A RIA NOVOSTI INTERVIEW WITH OFFICIAL RUSSIAN FOREIGN MINISTRY SPOKESMAN ALEXANDER YAKOVENKO IN VIEW OF SOUTH AFRICAN FOREIGN MINISTER NKOSAZANA DLAMINI ZUMA'S VISIT TO RUSSIA
Q: On November 12 South African Foreign Minister Nkosazana Dlamini Zuma will arrive in Moscow. What are the tasks and targets of this visit?
A: Mrs Nkosazana Dlamini Zuma will participate in the third session of the Russia-South Africa Joint Intergovernmental Commission for Trade and Economic Co-operation (SMPK) as the South African co-chairwoman.
The talks between Russian Foreign Minister Igor Ivanov and Nkosazana Dlamini Zuma will allow positions to be harmonised on a wide range of international issues, including the Middle Eastern peace process and the situation around Iraq, as well as African problems, including the assistance of the G8 with Russia as a member, and the implementation of the New Partnership for Africa's Development (NEPAD) programme.
The foreign ministers will continue discussing further co-operation in trade and the economy, science and technology and other areas, involving the work of the third SMPK session. The sides will also consider the progress of the agreements achieved at previous SMPK sessions, seeking to increase trade turnover, develop interregional ties and expand the legal basis of bilateral interaction.
Q: What is the current state of Russo-South African relations?
A: South Africa is one of Russia's most important partners and oldest friends in Africa. The country enjoys considerable international authority, is a leader of the African community and of the Non-Alignment Movement, while it pursues an active foreign policy.
Intensive contacts between Russia and South Africa at all levels boost bilateral ties.
In September 2000, Vladimir Putin first met South African President Thabo Mbeki at the Millennium Summit in New York. The sides then considered interaction in international affairs, and promising areas of bilateral economic and scientific-technological co-operation.
In September 2002, Prime Minister Mikhail Kasyanov met Thabo Mbeki at the World Summit on Sustainable Development in Johannesburg.
As for inter-parliamentary ties, the official visit of a Russian State Duma delegation headed by Speaker Gennady Seleznyov to South Africa in September 2001 and the return visit by Speaker of the National Assembly Frene Ginwala in May 2003 were landmark events.
Q: How is Russo-South African trade and economic co-operation developing?
A: In a bid to co-ordinate bilateral trade and economic ties, we set up the SMPK between Russia and South Africa. The second SMPK session held in Pretoria in November 2002 saw South Africa recognise Russia's market economy status. Russia in turn included South Africa in developing countries enjoying trade privileges (customs duties for South African goods have been cut 25%).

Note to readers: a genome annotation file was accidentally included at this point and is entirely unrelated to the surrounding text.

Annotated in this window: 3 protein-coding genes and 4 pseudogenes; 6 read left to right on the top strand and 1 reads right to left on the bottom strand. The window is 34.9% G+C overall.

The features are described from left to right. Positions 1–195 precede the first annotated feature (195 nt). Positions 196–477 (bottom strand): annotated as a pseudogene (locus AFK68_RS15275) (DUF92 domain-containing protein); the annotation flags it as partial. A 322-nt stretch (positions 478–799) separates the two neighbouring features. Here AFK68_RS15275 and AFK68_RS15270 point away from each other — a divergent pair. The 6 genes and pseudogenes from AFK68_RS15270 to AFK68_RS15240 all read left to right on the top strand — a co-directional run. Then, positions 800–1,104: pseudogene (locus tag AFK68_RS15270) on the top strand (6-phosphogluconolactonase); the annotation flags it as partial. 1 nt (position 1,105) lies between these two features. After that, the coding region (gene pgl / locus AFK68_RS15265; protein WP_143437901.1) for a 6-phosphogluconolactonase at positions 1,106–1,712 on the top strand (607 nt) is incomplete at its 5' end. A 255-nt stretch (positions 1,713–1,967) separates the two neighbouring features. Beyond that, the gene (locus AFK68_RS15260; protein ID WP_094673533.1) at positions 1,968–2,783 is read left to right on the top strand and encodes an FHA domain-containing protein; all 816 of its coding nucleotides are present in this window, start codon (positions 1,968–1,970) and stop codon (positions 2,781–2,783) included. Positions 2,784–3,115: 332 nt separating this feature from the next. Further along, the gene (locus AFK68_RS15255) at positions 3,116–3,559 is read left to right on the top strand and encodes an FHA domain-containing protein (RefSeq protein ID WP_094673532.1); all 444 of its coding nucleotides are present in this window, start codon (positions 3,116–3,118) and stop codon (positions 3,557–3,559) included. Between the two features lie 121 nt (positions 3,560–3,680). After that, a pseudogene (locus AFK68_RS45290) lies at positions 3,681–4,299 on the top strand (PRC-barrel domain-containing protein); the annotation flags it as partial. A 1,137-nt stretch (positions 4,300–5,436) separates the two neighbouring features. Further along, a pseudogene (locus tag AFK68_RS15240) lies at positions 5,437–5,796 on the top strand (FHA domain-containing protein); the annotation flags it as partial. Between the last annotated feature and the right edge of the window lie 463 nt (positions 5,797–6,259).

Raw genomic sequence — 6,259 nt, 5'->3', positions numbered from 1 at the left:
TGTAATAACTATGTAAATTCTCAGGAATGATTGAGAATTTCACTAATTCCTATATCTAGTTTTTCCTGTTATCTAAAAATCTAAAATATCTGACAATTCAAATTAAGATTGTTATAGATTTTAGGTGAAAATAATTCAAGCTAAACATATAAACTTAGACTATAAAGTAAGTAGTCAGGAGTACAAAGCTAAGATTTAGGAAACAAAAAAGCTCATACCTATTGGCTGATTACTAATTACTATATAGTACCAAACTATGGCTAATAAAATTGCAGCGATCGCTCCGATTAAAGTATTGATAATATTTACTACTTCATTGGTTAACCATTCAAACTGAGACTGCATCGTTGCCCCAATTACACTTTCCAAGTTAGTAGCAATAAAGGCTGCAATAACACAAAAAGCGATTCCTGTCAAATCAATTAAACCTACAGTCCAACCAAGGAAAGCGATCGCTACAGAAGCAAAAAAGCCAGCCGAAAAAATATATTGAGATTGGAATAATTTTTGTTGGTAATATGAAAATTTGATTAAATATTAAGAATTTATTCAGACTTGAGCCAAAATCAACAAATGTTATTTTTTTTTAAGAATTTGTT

Bilateral trade in 2002 amounted to $138.1 million, with Russia having trade surplus, and in the first six months of 2003 - $52.81 million. Russia's exports to South Africa are dominated by mineral resources, chemical products, metals, and industrial equipment. South Africa imports to Russia fruit and vegetables, technological equipment, and foodstuffs.
Q: How are humanitarian contacts developing?
A: In April 1999, we signed an intergovernmental agreement on cultural co-operation. In October 2000 and July 2001, the Bolshoi ballet performed in South Africa. During Igor Ivanov's visit to South Africa in December 2001 the sides signed a protocol on co-operation in culture and the arts for 2002-2004.
Educational contacts are developing mainly between universities. The University of Pretoria is co-operating with MGIMO (Moscow State Institute of International Relations) and the Moscow University of Commerce. The largest higher educational establishment dealing with correspondence courses, the University of South Africa (UNISA), maintains ties with the St Petersburg Institute of Management and Economy, and Moscow International University. Other South African universities are showing interest in co-operation with Russian universities.
At present Russian universities are training 18 South African citizens. The Association of Graduates of Russian (Soviet) Universities numbering over 150 members has been set up in Pretoria. Its chairman, E. Fundi, attended the World Forum of Graduates of Russian (Soviet) Universities held in Moscow in May 2003.
There is an Orthodox parish in Midrand near Johannesburg. In early 2003, South Africa was visited by a delegation of the Moscow Patriarchate headed by Chairman of the Church External Relations Department Metropolitan Kirill of Smolensk and Kaliningrad.
Q: How is regional co-operation developing?
A: The two countries' capitals are most actively developing ties on the basis of the agreement the Moscow and Pretoria mayors signed in September 1998.
During the visit of Cape Town Mayor Peter Marais to St Petersburg in June 2001 resulted in an agreement on establishing partnership ties between St Petersburg and Cape Town.
In August 2003, Moscow was visited by a delegation of the Economic Development Agency of the Gauteng province. The delegates met officials of the Economic Development Ministry, the Chamber of Industry and Commerce of Moscow and Russia, and bank structures.
In September 2003, Premier of the North-West Province Popo Molefe visited the Moscow and Samara regions and signed a memorandum on co-operation between the Samara region and his province.